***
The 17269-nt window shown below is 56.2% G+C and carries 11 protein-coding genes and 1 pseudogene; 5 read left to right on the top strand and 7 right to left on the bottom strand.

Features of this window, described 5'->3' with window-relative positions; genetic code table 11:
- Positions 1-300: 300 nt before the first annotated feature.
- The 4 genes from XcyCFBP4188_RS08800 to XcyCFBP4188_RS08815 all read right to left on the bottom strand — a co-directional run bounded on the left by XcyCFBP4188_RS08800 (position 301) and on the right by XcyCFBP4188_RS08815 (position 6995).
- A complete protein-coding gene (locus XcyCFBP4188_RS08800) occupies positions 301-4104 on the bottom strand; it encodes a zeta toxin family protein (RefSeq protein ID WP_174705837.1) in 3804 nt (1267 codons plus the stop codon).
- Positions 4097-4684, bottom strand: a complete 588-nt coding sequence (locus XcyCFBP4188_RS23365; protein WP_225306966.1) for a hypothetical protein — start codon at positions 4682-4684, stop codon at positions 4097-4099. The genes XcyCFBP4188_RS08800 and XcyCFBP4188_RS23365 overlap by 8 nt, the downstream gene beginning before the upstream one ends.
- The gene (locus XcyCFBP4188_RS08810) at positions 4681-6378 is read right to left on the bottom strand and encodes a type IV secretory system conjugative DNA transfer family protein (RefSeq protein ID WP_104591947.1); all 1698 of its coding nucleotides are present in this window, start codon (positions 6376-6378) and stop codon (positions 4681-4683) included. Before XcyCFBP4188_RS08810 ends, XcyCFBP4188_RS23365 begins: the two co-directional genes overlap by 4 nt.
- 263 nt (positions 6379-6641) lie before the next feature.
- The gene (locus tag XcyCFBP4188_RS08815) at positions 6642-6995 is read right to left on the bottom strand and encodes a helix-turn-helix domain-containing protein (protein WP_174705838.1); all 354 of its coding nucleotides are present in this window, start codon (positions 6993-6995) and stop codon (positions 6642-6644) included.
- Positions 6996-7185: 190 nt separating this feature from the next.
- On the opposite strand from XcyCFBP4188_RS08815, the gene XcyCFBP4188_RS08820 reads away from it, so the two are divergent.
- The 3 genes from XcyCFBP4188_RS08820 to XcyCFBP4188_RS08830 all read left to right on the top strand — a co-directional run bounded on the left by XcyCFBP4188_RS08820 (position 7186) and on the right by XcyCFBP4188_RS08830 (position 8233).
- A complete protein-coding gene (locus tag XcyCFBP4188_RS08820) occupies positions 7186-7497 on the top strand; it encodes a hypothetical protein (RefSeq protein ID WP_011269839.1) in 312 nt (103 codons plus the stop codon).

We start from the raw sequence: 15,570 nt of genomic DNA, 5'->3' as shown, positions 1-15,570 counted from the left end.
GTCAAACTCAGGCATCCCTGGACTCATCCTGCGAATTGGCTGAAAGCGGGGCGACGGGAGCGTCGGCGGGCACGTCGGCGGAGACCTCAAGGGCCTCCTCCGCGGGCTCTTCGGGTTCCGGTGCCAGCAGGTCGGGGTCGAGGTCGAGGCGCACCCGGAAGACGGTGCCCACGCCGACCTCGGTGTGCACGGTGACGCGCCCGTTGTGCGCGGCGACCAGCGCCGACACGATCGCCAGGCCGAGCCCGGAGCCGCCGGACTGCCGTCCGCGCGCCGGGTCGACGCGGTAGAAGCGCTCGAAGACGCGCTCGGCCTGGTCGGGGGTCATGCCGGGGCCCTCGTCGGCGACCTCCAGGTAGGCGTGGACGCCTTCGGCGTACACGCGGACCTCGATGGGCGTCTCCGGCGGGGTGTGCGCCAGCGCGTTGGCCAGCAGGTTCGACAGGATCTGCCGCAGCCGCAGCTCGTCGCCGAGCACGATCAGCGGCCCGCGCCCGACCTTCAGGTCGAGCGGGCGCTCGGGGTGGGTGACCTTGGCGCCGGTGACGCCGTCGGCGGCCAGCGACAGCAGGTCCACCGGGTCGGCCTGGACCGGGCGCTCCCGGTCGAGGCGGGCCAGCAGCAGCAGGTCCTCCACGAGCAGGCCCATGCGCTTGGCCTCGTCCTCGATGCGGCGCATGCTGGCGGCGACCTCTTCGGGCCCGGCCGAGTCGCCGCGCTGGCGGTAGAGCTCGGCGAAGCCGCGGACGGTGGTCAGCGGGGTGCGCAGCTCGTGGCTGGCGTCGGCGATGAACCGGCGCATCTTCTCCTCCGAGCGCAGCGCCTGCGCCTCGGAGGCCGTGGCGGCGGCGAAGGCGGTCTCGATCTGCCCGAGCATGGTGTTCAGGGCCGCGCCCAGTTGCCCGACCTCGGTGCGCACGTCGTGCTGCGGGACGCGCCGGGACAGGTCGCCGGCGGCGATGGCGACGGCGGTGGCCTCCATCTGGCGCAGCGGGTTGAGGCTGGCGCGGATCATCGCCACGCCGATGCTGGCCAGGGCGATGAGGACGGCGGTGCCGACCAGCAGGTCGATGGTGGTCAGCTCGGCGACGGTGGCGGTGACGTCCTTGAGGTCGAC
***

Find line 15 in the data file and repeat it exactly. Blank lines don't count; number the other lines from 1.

GTCAAACTCAGGCATCCCTGGACTCATCCTGCGAATTGGCTGAAAGCGGGGCGACGGGAGCGTCGGCGGGCACGTCGGCGGAGACCTCAAGGGCCTCCTCCGCGGGCTCTTCGGGTTCCGGTGCCAGCAGGTCGGGGTCGAGGTCGAGGCGCACCCGGAAGACGGTGCCCACGCCGACCTCGGTGTGCACGGTGACGCGCCCGTTGTGCGCGGCGACCAGCGCCGACACGATCGCCAGGCCGAGCCCGGAGCCGCCGGACTGCCGTCCGCGCGCCGGGTCGACGCGGTAGAAGCGCTCGAAGACGCGCTCGGCCTGGTCGGGGGTCATGCCGGGGCCCTCGTCGGCGACCTCCAGGTAGGCGTGGACGCCTTCGGCGTACACGCGGACCTCGATGGGCGTCTCCGGCGGGGTGTGCGCCAGCGCGTTGGCCAGCAGGTTCGACAGGATCTGCCGCAGCCGCAGCTCGTCGCCGAGCACGATCAGCGGCCCGCGCCCGACCTTCAGGTCGAGCGGGCGCTCGGGGTGGGTGACCTTGGCGCCGGTGACGCCGTCGGCGGCCAGCGACAGCAGGTCCACCGGGTCGGCCTGGACCGGGCGCTCCCGGTCGAGGCGGGCCAGCAGCAGCAGGTCCTCCACGAGCAGGCCCATGCGCTTGGCCTCGTCCTCGATGCGGCGCATGCTGGCGGCGACCTCTTCGGGCCCGGCCGAGTCGCCGCGCTGGCGGTAGAGCTCGGCGAAGCCGCGGACGGTGGTCAGCGGGGTGCGCAGCTCGTGGCTGGCGTCGGCGATGAACCGGCGCATCTTCTCCTCCGAGCGCAGCGCCTGCGCCTCGGAGGCCGTGGCGGCGGCGAAGGCGGTCTCGATCTGCCCGAGCATGGTGTTCAGGGCCGCGCCCAGTTGCCCGACCTCGGTGCGCACGTCGTGCTGCGGGACGCGCCGGGACAGGTCGCCGGCGGCGATGGCGACGGCGGTGGCCTCCATCTGGCGCAGCGGGTTGAGGCTGGCGCGGATCATCGCCACGCCGATGCTGGCCAGGGCGATGAGGACGGCGGTGCCGACCAGCAGGTCGATGGTGGTCAGCTCGGCGACGGTGGCGGTGACGTCCTTGAGGTCGAC